Millburn Township cherishes the fine reputation of its schools and the pristine image of a community which sets high standards and creates untold opportunities for growth, enrichment, and advancement. Yet the youth of this town are at-risk for a problem we as educators and parents must acknowledge exists in our community.
The problem is alcohol and young people. It is a real problem that often manifests in weekend parties and other celebrations. It sometimes finds its way into our schools. Literally.
On more than one occasion this year we have had to discipline students who brought alcohol to school.
Who could tell the difference between water and gin or vodka in a water bottle? Does a ban on water bottles actually solve the problem of children seeking to use alcohol at such an early age?
How do children purchase alcohol? How are children able to gain access to alcohol in the home of their parents or their friends? Most disturbing, why do middle and high school students think that alcohol is integral to “having a good time?”
Parents who serve alcohol to middle school children because “the kids will not be driving themselves home” are guilty of child abuse and of breaking the law. Fundamentally, these very same people could be inaugurating children into a cycle of addiction and dependency and all the life-threatening risks that accompany them. The peril to preadolescents is greater because they have not yet developed a strong sense of judgement.
All kids are at risk. No profile exists of the “type” of kid prone to experiment with drinking, especially just to be a part of a social group. These pre-teen years are all about negotiating the temptations and risks associated with growing up while simultaneously acquiring greater independence and freedom.
Adolescence is a tough time, and society and marketing moguls have shortened the finish line to adulthood. The images projected in commercials, cable TV and computers influence our budding children to be like the models they see. If past generations of teenagers faced these very same challenges in high school, with what sophistication do we expect middle school students to combat these powerful images and messages.
The bigger question is how do we combat the problem of alcoholism and alcohol abuse in our community?
First, we have to be honest about it. Local newspapers should report all incidents of drinking by minors, whether in a residence or on township property. The law protects the identity of minors, and the purpose of publication should never be to shame children.
Second, adults who supply alcohol to minors should be prosecuted.
Third, there is no substitute for parental supervision. Liquor in a household must be stored in a locked cabinet or in another place where young adults do not have access. Knowing the whereabouts of children and arranging for their supervision when parents are not home continue to be a part of the parenting equation in middle school. Middle school kids should not be hanging out in town or with high school students. The influence of peers and older students cannot be overstated.
Fourth, parents must talk to their kids. Honest exchanges about the dangers of drinking, smoking and use of narcotics, as well as their addictive tendencies, is a beginning. More importantly, affirming each individual’s sense of self, uniqueness, personality, and character creates stronger individuals who do not need to use alcohol as a way to belong or escape.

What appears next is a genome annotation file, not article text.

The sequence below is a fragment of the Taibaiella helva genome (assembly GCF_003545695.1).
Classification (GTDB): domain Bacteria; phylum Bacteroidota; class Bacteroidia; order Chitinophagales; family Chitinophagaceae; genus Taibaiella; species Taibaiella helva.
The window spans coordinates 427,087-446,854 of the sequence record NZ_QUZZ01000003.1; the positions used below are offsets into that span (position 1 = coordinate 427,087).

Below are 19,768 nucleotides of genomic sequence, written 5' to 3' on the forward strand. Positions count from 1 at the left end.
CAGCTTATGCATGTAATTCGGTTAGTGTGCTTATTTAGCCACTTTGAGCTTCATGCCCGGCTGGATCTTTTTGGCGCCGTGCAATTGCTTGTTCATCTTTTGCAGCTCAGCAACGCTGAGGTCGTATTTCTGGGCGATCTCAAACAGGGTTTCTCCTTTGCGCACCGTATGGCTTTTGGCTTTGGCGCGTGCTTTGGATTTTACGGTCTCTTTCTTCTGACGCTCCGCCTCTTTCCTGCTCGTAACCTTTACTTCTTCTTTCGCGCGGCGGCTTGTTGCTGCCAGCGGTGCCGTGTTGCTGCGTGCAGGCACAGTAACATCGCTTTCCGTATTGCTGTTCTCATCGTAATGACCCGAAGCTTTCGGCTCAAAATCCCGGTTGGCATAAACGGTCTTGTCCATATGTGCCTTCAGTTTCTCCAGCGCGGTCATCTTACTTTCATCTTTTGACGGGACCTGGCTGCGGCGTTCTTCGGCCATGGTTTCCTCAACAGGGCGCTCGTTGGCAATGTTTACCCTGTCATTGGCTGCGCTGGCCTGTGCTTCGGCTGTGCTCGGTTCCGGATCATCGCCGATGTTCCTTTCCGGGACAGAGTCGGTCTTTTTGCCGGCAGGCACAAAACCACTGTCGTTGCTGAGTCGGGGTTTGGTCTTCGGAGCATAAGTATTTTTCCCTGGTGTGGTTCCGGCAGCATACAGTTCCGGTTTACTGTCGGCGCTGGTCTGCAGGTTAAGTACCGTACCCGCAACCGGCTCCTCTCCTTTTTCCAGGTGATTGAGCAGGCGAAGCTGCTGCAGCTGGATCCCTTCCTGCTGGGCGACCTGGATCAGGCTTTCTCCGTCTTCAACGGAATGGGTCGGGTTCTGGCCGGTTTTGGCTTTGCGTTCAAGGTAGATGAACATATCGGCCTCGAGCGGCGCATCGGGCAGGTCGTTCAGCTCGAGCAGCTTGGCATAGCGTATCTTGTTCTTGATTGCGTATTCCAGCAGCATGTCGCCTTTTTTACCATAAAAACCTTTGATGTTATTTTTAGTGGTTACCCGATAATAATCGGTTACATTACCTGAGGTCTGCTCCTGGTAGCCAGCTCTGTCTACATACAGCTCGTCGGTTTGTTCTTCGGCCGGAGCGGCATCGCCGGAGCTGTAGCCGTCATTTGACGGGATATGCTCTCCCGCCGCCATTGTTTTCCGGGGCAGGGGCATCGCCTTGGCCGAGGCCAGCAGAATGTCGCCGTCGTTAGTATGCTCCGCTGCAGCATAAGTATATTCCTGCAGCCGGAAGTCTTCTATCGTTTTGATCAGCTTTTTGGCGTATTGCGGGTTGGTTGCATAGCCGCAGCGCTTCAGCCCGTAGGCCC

Middle level learners are curious by nature. They want to try on adult behaviors, but think they are immune from harm. They require guidance, patience, and love. Sometimes, tough love.
Fifth, parents must continue to provide structures and boundaries for their children. Parents who allow their sons or daughters to invite peers to their homes shoulder the responsibility and liability for their well-being. Some parents have students check all bags, coats, and shoes at the front door.
As a school we are committed to following the statutory protocol we have spelled out in our Student/Parent Handbook. We will not waiver in contacting parents and police if a student brings a controlled substance to school. We are legally bound to “code” a student who may be under the influence by requiring a doctor’s findings from a urine and/or blood screening before allowing the student to return to school.
We have great kids! Most of our students know the difference between right and wrong and telling versus tattling. It is because students care about the welfare of others that we often find out about activities that pose danger. This safety net allows us to intervene and prevent intoxication, blood alcohol poisoning, and potentially deadly outcomes. Middle school students who make mistakes learn valuable lessons about caring and consequences from their family and school.
Our school maintains a Student Support Committee which accepts referrals from faculty for students whose academic progress or behavior changes could possibly be due to at-risk behaviors. The committee investigates possible causes and generates suggestions to assist the student. Some of these interventions include increased parent contact, mentoring, or referral to our school psychologist or a student assistance counselor.
The time that they spend in middle school is when they are so impressionable. By working together to acknowledge a problem in our community, perhaps we can curtail the drinking and use of other dangerous substances. I am committed to working with the Millburn Municipal Alliance, our PTO, and our faculty to do what we can to promote a safer environment for our children.